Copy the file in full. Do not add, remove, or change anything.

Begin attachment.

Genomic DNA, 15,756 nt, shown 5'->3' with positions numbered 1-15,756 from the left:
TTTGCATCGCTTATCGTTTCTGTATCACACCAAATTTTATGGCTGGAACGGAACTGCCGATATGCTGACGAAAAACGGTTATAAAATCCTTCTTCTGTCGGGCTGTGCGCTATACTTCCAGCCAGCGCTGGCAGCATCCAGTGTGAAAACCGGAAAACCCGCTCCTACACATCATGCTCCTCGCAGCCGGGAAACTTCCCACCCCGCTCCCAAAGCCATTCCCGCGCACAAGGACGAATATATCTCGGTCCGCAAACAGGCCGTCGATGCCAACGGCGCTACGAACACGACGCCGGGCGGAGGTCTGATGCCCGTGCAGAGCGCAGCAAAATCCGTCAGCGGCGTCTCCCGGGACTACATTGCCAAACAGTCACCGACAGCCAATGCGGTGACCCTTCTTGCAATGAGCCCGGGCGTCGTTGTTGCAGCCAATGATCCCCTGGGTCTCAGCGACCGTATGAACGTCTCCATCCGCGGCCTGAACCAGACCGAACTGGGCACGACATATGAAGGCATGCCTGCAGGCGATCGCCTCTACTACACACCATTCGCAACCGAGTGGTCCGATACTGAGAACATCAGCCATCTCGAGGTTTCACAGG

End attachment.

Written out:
Genomic DNA, 15,756 nt, shown 5'->3' with positions numbered 1-15,756 from the left:
TTTGCATCGCTTATCGTTTCTGTATCACACCAAATTTTATGGCTGGAACGGAACTGCCGATATGCTGACGAAAAACGGTTATAAAATCCTTCTTCTGTCGGGCTGTGCGCTATACTTCCAGCCAGCGCTGGCAGCATCCAGTGTGAAAACCGGAAAACCCGCTCCTACACATCATGCTCCTCGCAGCCGGGAAACTTCCCACCCCGCTCCCAAAGCCATTCCCGCGCACAAGGACGAATATATCTCGGTCCGCAAACAGGCCGTCGATGCCAACGGCGCTACGAACACGACGCCGGGCGGAGGTCTGATGCCCGTGCAGAGCGCAGCAAAATCCGTCAGCGGCGTCTCCCGGGACTACATTGCCAAACAGTCACCGACAGCCAATGCGGTGACCCTTCTTGCAATGAGCCCGGGCGTCGTTGTTGCAGCCAATGATCCCCTGGGTCTCAGCGACCGTATGAACGTCTCCATCCGCGGCCTGAACCAGACCGAACTGGGCACGACATATGAAGGCATGCCTGCAGGCGATCGCCTCTACTACACACCATTCGCAACCGAGTGGTCCGATACTGAGAACATCAGCCATCTCGAGGTTTCACAGG